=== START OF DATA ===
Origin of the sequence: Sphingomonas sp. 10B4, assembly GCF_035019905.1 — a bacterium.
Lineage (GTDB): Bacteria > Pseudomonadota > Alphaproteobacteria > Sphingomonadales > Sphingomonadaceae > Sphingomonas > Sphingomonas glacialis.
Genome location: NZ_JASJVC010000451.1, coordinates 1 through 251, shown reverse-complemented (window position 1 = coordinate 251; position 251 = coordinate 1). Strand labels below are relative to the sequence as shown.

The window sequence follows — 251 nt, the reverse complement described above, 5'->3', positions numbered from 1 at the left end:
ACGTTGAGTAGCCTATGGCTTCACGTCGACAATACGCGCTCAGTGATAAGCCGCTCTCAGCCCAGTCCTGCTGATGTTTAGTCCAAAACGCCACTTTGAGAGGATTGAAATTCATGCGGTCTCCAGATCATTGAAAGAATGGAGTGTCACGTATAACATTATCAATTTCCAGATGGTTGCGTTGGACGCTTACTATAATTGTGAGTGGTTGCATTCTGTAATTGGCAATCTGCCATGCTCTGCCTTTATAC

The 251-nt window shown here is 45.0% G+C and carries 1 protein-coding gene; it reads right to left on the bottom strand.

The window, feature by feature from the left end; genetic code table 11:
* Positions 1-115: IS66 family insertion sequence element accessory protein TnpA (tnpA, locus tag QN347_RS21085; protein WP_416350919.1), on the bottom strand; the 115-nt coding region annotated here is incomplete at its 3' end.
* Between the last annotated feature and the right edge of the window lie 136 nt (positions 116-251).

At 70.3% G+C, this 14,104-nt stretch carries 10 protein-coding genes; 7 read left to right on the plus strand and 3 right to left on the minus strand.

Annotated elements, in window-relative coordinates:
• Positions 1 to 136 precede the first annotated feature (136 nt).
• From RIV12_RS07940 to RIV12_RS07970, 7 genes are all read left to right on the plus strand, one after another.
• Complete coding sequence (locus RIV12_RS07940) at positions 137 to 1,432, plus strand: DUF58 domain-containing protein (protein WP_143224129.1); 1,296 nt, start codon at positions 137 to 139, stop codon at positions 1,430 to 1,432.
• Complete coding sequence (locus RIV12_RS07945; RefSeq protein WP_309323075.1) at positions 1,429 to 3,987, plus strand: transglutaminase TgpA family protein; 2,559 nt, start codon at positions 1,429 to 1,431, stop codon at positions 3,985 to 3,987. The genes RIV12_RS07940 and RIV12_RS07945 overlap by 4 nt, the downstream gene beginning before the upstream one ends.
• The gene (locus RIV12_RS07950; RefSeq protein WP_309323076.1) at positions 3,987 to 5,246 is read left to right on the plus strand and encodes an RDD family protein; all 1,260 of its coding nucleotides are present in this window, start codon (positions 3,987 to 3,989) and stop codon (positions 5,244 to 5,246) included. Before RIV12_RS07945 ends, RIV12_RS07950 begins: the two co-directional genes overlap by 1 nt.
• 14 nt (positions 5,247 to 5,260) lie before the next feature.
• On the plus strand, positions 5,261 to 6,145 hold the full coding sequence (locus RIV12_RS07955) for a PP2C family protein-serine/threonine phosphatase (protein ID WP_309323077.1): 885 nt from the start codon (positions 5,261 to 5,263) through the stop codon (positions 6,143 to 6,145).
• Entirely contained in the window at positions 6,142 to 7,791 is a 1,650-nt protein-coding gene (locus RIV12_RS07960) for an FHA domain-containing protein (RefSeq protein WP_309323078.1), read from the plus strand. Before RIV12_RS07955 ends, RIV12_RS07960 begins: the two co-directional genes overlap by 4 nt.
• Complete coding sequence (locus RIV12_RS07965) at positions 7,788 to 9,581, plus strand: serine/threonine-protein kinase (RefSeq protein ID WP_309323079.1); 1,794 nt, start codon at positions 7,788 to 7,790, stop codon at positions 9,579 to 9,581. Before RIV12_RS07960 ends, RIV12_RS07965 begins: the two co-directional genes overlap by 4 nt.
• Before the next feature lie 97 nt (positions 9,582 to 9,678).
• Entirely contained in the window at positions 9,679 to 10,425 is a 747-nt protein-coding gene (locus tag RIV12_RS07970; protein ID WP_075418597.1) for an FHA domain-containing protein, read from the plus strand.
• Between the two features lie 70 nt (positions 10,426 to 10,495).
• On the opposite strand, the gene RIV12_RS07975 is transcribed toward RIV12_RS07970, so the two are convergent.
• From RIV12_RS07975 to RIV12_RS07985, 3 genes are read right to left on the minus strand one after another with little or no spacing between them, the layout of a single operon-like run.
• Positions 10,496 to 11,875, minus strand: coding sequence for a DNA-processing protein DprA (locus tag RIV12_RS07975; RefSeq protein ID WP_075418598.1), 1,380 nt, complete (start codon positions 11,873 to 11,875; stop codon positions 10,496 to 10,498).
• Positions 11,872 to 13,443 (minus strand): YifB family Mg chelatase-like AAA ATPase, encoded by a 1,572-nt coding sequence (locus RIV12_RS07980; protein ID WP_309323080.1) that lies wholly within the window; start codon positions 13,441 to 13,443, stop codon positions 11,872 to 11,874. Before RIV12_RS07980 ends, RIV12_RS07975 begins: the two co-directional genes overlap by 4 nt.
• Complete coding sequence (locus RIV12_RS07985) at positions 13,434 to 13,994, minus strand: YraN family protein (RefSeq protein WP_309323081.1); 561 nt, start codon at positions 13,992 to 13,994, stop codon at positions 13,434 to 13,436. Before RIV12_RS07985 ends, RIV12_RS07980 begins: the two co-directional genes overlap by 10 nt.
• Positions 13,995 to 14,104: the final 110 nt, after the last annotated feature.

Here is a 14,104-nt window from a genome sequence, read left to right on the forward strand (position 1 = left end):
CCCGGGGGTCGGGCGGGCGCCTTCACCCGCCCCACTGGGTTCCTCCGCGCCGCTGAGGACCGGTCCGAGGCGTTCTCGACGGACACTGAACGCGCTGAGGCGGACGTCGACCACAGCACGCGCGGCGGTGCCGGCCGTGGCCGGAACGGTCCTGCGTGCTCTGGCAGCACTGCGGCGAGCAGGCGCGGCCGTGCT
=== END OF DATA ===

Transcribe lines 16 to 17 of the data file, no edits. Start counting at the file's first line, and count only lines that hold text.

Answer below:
• The gene (locus RIV12_RS07950; RefSeq protein WP_309323076.1) at positions 3,987 to 5,246 is read left to right on the plus strand and encodes an RDD family protein; all 1,260 of its coding nucleotides are present in this window, start codon (positions 3,987 to 3,989) and stop codon (positions 5,244 to 5,246) included. Before RIV12_RS07945 ends, RIV12_RS07950 begins: the two co-directional genes overlap by 1 nt.
• 14 nt (positions 5,247 to 5,260) lie before the next feature.